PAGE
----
Chen, Manipulating Globalization: The Influence of Bureaucrats on Business in China, 2018

This review by Michael Thompson-Brusstar of Ling Chen's book was originally published on the History of Diplomacy discussion list and is reprinted here via Creative Commons license.


Ling Chen.  Manipulating Globalization: The Influence of Bureaucrats on Business in China.  Studies of the Walter H. Shorenstein Asia-Pacific Research Center Series. Stanford  Stanford University Press, 2018.  232 pp.  ISBN 978-1-5036-0479-7.
Ling Chen's Manipulating Globalization: The Influence of Bureaucrats on Business in China bears all the hallmarks of an enduring contribution to our understanding of Chinese political economy: a novel phenomenon of apparent importance, cogent theory, extensive fieldwork and interviews, and careful empirical analysis. The following review briefly presents Chen's work and then discusses the implications and lessons for future work in local Chinese political economy.

Chen's chief theoretical contribution is the insistence on the importance of local political economy for explaining policy implementation in China, joining a host of other recent works focusing on the diversity of local political and economic conditions in Chinese political economy. It also joins the classic literature on Chinese political structure, including the extensive literature on fragmented authoritarianism, where the Chinese state is portrayed as
divided both horizontally and vertically and where policymaking is the site of contestation between rival bureaucracies and factional interests.[1] Building on this foundation, Chen shows how bureaucratic politics, especially coalition making and breaking during the advent of globalized capital, create the conditions for variation in compliance with subsequent policy change, using the case of the domestic electronics industry.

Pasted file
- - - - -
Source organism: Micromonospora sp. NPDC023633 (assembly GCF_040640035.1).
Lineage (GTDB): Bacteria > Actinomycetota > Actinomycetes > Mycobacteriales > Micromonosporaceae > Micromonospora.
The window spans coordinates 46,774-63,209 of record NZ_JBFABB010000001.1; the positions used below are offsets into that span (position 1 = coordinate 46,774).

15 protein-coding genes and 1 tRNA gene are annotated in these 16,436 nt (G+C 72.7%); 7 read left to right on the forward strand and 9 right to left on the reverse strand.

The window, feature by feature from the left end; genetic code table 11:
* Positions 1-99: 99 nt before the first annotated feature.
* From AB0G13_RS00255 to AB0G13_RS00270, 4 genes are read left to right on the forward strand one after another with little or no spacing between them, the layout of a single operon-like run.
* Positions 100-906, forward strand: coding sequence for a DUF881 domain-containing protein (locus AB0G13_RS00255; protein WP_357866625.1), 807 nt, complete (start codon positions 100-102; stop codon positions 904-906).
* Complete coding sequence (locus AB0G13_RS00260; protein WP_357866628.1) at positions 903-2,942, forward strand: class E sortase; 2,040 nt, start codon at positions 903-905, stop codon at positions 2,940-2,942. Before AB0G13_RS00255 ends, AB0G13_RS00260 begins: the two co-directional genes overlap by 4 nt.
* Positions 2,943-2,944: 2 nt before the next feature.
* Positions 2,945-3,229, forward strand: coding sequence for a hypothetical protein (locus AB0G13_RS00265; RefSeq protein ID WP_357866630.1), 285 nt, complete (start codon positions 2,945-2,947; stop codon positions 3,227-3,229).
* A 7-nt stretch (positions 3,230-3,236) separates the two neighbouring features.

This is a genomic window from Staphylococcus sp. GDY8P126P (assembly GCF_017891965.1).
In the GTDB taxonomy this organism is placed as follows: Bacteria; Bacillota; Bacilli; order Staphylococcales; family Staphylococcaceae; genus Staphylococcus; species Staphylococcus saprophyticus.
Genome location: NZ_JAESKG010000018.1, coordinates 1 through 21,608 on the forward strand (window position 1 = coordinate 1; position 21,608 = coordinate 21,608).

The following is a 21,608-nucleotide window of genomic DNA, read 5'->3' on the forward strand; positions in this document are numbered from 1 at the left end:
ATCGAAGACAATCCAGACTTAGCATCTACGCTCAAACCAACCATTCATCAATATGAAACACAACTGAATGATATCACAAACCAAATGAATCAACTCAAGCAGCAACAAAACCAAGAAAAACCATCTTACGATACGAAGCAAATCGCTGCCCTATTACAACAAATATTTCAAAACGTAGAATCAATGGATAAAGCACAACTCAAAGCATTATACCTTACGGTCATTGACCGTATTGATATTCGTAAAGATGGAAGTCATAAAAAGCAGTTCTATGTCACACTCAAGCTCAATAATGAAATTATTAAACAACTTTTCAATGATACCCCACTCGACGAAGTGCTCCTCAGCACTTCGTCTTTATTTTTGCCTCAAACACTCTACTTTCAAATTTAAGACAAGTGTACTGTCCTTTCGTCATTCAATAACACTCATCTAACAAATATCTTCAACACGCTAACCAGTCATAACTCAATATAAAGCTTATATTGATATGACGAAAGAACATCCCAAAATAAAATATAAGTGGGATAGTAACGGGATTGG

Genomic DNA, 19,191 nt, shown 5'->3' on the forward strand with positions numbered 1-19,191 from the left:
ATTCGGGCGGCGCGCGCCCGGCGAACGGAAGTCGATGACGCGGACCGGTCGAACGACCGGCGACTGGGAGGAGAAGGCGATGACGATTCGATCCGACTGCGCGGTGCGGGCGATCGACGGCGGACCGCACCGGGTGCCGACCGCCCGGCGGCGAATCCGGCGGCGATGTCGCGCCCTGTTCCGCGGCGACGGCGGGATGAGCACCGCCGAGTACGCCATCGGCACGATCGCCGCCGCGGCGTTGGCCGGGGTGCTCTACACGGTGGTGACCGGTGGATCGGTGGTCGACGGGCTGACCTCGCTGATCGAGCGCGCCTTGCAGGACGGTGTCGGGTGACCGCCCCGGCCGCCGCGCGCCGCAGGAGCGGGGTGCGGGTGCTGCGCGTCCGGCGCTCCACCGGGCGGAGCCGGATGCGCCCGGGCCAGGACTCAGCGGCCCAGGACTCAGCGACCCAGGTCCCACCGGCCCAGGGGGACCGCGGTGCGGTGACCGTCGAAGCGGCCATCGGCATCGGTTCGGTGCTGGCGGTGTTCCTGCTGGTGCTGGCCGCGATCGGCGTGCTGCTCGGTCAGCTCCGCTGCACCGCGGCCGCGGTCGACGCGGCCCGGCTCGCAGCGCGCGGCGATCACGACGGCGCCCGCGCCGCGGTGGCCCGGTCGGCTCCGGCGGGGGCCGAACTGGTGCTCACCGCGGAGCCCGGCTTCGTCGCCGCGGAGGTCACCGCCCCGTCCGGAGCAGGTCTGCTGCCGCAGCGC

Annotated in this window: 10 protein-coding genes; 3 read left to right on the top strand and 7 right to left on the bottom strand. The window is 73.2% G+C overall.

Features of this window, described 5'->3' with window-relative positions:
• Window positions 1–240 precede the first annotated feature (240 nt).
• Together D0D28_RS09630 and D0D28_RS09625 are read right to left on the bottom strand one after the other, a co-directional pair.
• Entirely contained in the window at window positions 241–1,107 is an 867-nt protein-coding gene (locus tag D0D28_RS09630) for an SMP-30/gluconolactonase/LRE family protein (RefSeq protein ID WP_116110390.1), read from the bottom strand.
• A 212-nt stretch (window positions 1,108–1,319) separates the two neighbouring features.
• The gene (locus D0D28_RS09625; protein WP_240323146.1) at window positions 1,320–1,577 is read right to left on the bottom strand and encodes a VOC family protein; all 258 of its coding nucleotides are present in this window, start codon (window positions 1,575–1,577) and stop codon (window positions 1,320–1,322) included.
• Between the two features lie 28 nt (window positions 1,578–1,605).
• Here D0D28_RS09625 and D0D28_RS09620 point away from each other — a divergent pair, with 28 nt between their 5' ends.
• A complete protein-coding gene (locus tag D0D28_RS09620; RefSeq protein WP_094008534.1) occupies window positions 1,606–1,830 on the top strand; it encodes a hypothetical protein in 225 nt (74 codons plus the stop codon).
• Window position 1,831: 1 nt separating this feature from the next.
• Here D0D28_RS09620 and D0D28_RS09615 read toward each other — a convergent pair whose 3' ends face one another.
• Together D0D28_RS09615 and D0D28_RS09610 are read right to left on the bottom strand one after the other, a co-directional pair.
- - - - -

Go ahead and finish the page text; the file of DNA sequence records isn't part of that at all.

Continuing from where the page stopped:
Chen's approach shines in the empirical heart of the book (chapters 4 and 5) by showing the crucial role different developmental coalitions played in the effectiveness of implementing pro-domestic upgrading industrial policy at the bureaucracy level and in the actual promotion of research spending at the firm level. Her double approach (focusing not just on government implementation but also on firm take-up and compliance) is exceptional, underscoring the value of her theoretical contribution. Success in industrial transformation is partially determined, she argues, by the _size_ of firms recruited during the foreign direct investment (FDI) recruitment period (largely the 1980s) and the extent to which these firms overlap with exporting firms. This composition of the local economy is crucial because firm-bureaucrat coalitions are the determinants of political infighting; in her case this takes place between the bureaucrats who regulate and promote international commerce and their (sometimes) rivals in the technology and domestic upgrading bureaucracies.